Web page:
Looking for a well-designed desktop RSS reader for your Linux desktop? Check out NewsFlash.
This app is described as the “spiritual successor” to the great (but-never-quite-perfect) FeedReader, a feature-packed GTK RSS app for the Linux desktop that I covered many times in the past.
NewsFlash is an entirely new app, though. It’s built in Rust, runs on a new codebase, and has a modern GNOME-orientated appearance.
In this post we’ll show you more of this app’s features, its design, and how to install it on your desktop.
RSS feeds have faded into the background as social media and initiatives like Apple News and Google Discover have come to the fore. But this “old web” standard remains one of the best ways to keep up with news. RSS feeds put you in control of what you see and read, not a faceless algorithm serving up what it thinks you want want.
I am biased, of course. RSS feeds remain an integral part of my daily workflow. I (try to) keep tabs on a multitude of projects, repos, blogs, and developer postings to feed this site — yes, that pun was totally intended — with fresh content regularly.
And a decent desktop client is central to that.
NewsFlash is designed to be used with an existing web-based RSS feed service (including Feedbin, Inoreader, NewsBlur) or a self-hosted service (e.g., Miniflux, Fever), but this is not a hard requirement. NewsFlash can work as a local RSS feed reader, which is perfect if you don’t want to bother with cross-platform syncing and so on.
Feedly support was available in this app (as can be seen in some of the screenshots in this article). However, NewsFlash removed Feedly support in October 2021 because of restrictions made to Feedly’s API.
Connecting Feedly to NewsFlash was easy. A particularly cool feature I like (though I don’t know if other services support anything similar) is the “feed discover” pop up that lets me find new feeds to follow:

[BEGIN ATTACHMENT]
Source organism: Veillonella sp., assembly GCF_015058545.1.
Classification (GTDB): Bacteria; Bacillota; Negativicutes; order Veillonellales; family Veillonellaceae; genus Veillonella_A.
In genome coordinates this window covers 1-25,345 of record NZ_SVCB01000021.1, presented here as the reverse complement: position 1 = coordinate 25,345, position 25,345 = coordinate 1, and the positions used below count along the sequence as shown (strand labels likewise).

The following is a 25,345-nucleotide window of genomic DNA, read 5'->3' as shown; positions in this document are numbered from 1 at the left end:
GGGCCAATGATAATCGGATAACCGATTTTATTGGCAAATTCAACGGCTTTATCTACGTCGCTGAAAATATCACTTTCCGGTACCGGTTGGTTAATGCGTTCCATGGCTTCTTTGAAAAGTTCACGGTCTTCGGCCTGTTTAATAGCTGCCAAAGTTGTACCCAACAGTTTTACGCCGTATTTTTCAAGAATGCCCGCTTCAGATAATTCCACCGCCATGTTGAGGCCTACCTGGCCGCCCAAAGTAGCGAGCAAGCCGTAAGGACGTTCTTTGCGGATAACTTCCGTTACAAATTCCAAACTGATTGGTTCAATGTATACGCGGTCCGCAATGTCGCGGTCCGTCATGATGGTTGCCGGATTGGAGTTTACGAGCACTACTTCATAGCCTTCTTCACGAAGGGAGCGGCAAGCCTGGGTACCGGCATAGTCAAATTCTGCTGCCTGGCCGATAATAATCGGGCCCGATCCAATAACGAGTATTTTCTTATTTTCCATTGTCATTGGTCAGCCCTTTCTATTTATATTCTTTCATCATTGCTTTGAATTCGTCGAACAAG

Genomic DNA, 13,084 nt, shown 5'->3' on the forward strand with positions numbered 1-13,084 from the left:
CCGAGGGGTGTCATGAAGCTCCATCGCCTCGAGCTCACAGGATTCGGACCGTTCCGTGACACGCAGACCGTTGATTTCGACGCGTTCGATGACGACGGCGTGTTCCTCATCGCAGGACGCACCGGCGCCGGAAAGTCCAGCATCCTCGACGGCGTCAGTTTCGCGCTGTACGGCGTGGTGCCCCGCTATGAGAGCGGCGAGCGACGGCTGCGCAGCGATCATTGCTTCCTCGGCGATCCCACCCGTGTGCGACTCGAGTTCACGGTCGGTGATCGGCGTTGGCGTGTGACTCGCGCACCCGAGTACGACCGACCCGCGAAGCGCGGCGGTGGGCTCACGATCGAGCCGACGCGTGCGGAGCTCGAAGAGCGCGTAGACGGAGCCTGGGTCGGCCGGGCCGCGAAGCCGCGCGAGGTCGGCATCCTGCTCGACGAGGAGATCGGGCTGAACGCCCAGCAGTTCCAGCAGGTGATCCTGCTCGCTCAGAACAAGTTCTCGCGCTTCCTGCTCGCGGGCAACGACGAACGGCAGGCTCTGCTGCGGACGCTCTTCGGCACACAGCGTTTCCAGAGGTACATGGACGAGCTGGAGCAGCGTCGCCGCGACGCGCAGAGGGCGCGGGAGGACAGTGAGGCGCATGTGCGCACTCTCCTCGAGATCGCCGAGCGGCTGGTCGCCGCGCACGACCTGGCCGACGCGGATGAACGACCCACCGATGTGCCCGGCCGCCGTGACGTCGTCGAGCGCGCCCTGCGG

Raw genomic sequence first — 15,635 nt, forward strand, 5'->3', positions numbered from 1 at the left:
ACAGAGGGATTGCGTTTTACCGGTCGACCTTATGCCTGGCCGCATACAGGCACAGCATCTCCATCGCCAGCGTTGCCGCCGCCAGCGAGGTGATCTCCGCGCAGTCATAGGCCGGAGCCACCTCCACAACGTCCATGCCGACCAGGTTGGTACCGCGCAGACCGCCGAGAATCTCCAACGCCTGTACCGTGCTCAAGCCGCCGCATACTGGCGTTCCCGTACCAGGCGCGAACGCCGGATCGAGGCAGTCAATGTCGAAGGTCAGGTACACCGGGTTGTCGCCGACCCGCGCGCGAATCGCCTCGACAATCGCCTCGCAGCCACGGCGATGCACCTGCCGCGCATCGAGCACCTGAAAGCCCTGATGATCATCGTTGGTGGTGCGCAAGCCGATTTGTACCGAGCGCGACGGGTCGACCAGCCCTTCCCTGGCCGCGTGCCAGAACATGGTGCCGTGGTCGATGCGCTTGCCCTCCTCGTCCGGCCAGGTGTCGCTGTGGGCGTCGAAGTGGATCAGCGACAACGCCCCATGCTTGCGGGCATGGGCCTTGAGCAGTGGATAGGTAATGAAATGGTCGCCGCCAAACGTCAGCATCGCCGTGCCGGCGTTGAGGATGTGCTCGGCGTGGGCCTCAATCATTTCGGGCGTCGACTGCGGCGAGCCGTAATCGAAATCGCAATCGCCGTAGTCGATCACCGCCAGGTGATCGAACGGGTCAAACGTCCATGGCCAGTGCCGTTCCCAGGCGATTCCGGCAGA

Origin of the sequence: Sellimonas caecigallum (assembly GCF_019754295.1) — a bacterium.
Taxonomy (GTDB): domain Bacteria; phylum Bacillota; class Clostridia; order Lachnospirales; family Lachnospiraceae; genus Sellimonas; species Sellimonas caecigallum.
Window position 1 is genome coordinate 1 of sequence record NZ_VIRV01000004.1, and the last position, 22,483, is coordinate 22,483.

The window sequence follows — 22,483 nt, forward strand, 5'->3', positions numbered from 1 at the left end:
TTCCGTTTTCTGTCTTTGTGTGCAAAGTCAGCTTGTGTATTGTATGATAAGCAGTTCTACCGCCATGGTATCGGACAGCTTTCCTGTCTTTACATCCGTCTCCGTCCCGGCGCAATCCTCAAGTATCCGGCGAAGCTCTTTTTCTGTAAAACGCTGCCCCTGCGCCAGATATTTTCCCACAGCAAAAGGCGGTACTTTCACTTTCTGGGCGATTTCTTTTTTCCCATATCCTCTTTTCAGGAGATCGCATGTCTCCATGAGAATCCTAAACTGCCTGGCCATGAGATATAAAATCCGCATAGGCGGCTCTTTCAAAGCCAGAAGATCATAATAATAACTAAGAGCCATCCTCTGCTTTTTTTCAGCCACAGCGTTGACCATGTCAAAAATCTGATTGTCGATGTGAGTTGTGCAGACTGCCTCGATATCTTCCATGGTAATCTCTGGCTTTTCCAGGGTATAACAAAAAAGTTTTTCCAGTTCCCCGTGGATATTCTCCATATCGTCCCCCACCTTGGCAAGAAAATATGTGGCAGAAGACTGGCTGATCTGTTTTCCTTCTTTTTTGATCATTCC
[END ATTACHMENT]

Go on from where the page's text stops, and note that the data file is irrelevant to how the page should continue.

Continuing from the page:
“[NewsFlash] combines all the advantages of web based services […] with everything you expect from a modern desktop program: Desktop notifications, fast search and filtering, tagging, handy keyboard shortcuts and having access to all your articles as long as you like,” states the project’s Flathub listing.
There are a solid set of settings to play around with, including a nigh-on-obligatory dark mode perfect for late-night research:
You can make the app check for new articles in the background (though, as a modern GNOME app it naturally lacks a ‘system tray’ icon) at an interval of your choosing. There are ample article sorting options, including the ability to only see unread posts, and hide feeds with no unread items from tine sidebar.
Other features include support for feed folders, custom tags, exporting articles, adjusting fonts in the reader view, applying a reader-view themes, and opening articles in your default browser.
An overview of NewsFlash features:
- Sync with third-party RSS feed services or use locally
- Check for new articles in the background
- Supports custom feed tags and categories
- Article sorting options, including ‘newest first’
- Built-in content parser(s)
- ‘Star’ articles for easy access
- Built-in reader themes
- Keyboard shortcuts (configurable)
- Dark mode support
- Responsive UI
Elephant-in-the-room time: NewsFlash (like other apps of its kind) offers a built-in scraper to ‘fetch’ the content of blog posts so that you can read them in-app, without needing to use a browser. This is convenient but has a catch.
Reading this site (though this is true of others) means you won’t see in-article ‘elements’ such as info boxes, review boxes, image comparisons, image galleries, in-post callouts, themed buttons, one-line article summaries, pull quotes, hero images, slideshows, or other supplementary info.
Install NewsFlash on Ubuntu
NewsFlash is free, open source software. You can browse source code for the project on Gitlab (where you can also file bug reports and contribute code).
To install NewsFlash on Ubuntu, Linux Mint, and other Linux distros you can use Flatpak. The latest stable release of the app is available on Flathub:
An older version of NewsFlash is available on the Snap store. This is not an ‘official’ package, however:
On Arch? You can install NewsFlash from the AUR:
So that’s a short introduction to NewsFlash. If you try it out do let me (and other readers) know what you think of it in the comments section below.
An alternative to NewsFlash for Linux users is Feeds, which was once known as GNOME Feeds, and sometimes referred to as gFeeds. Although Feeds is not as featured as NewFlash it feels leaner in use, renders posts cleaner, and yields to convention more.